Vaccinating your new puppy is one of the most important things you can do to keep it safe from a variety of diseases that specifically target puppies, like parvo (ADD HYPERLINK TO PARVO ARTICLE attached to the word parvo). Puppy vaccinations also protect against rabies, Bordetella (“kennel cough”), and many other illnesses.
Many dog breeders or shelters vaccinate puppies before adopting them out. Unfortunately, this is rarely creates an immune response capable of protecting your pet. Most breeders give all of the puppy shots by the time the pup is 6-7 weeks old. However, this is ineffective because when puppies are born, their immune systems are not developed enough to provide very much protection. Puppy immune systems don’t begin to mature until they’re at least eight weeks old, so anything given before this has little to no effect. The diseases that puppy vaccinations target, especially parvo, are incredibly dangerous and depending on this ineffective vaccination strategy to protect your pet could be a deadly decision.
Microchips drastically improve the likelihood of your dog being returned to you if it ever runs away or goes missing. A microchip is a small electronic chips encased inside a glass capsule that is about the size of a grain of rice. It is injected under the skin in the same way that shots are given and takes only seconds. There is no maintenance required, although you do have to register the chip online and input your contact information.
If someone finds your dog after it runs away, they can take it to a local veterinary clinic or animal shelter and have it scanned for a microchip. When the microchip is activated by a scanner, it transmits an identification number, which can be used to find your contact information and inform you that your dog has been found.
3. Heartworm Prevention
Heartworms are parasites that infect your pup’s heart after it is bitten by an infected mosquito. This infection has serious consequences, like fluid buildup in the heart and lungs, difficulty breathing, and heart failure. The treatment to get rid of heartworms is expensive and it cannot undo the damage to your dog’s organs. The easiest way to protect your pet from this parasite is to begin giving it a heartworm prevention product as a puppy and continue throughout its life, with periodic heartworm testing to confirm that your pup is safe.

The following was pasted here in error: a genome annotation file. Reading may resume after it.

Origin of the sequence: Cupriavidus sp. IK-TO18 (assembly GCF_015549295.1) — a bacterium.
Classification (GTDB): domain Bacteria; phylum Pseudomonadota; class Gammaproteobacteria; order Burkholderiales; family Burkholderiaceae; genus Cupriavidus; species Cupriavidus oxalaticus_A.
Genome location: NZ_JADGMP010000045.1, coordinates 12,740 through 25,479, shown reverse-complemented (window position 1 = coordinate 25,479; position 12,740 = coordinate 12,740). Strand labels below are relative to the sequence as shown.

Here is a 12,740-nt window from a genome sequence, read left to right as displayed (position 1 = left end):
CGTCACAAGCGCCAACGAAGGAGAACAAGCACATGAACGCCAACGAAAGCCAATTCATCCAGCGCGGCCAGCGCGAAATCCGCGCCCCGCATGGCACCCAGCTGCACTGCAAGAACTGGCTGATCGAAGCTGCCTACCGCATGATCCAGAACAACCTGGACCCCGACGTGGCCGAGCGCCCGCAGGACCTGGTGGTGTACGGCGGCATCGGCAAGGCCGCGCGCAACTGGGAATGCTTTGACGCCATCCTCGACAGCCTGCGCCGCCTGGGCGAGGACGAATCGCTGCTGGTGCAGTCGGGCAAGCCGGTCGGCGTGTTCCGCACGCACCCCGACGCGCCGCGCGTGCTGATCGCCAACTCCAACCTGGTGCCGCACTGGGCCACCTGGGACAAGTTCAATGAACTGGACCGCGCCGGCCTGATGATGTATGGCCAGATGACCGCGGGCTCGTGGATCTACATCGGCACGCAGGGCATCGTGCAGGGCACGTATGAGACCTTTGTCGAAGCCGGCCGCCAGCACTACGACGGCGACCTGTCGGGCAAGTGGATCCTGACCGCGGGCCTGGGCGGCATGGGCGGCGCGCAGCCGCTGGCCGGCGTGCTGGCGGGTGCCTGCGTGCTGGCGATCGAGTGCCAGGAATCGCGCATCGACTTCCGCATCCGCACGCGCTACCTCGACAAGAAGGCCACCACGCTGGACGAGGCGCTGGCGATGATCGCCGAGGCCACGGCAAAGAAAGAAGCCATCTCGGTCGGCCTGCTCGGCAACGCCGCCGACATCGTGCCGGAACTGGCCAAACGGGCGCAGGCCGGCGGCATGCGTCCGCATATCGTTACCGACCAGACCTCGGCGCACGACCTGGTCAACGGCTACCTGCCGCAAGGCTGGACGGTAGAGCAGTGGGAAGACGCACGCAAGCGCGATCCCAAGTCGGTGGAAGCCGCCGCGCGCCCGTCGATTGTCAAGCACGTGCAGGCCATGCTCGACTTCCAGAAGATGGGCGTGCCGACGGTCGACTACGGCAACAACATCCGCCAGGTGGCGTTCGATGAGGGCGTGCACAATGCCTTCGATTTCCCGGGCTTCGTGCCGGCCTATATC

Often, dogs can be infected with heartworms because the owner forgets to give the prevention every month on the same day. Even a few days without protection can result in infection. The Northside Animal Clinic offers several types of heartworm prevention products, but recommends the ProHeart 6 injection, which protects your dog from heartworm infection for six months, removing the responsibility to remember to give your pet its heartworm prevention every month. Not only is this process much easier for you, but your pet will also be safe from this dangerous parasite.
Feeding your puppy a high quality food will provide them with the nutrients their brain and body needs to develop and grow. While lower quality foods tend to be easier on your wallet, they’re often lacking in essential nutrients that support your pup’s growth. After all, “good food is cheaper than medicine.”
The Northside Animal Clinic recommends Royal Canin puppy food or Purina ProPlan puppy food.
5. Spay or Neuter
The Northside Animal Clinic recommends spaying or neutering puppies at approximately 4-8 months of age. There are many reasons to spay or neuter your new pup. It makes your life much easier when you don’t have to deal with heat cycles in females and aggressive mating behavior in males. You don’t need to worry about unwanted litters of puppies or and it lessens the roaming instinct, so your dog will be more content to stay at home.
There are also health benefits. Spaying prevents uterine infections, which are fairly common in non-spayed females, and reduces the chance of breast tumors (if your pup is spayed before the first heat cycle, the incidence of mammary tumors decreases dramatically). Neutering prevents testicular cancer and some prostate problems. In some breeds, spaying or neutering dramatically reduces the chance of bone cancer. These procedures can protect your new puppy from serious health problems later in life and have no effect on their ability to learn or play. In fact, most owners report that their dogs were calmer and better behaved after being “fixed.”
Everyone knows training is an incredibly important part of taking care of a puppy but very few people actually know how to train them. One of the most difficult parts of pet parenthood is trying to bathe them, clip their toenails, and give them medication, but there’s a solution! One of the easiest ways to make your puppy more used to these sensations is to desensitize them while they’re young. Play with their feet and tails while you watch TV every evening. Gently open their mouths and touch their ears, inside and out. These repetitive movements will help your puppy get comfortable with what would otherwise be a foreign sensation, making your life much easier in the future (we promise).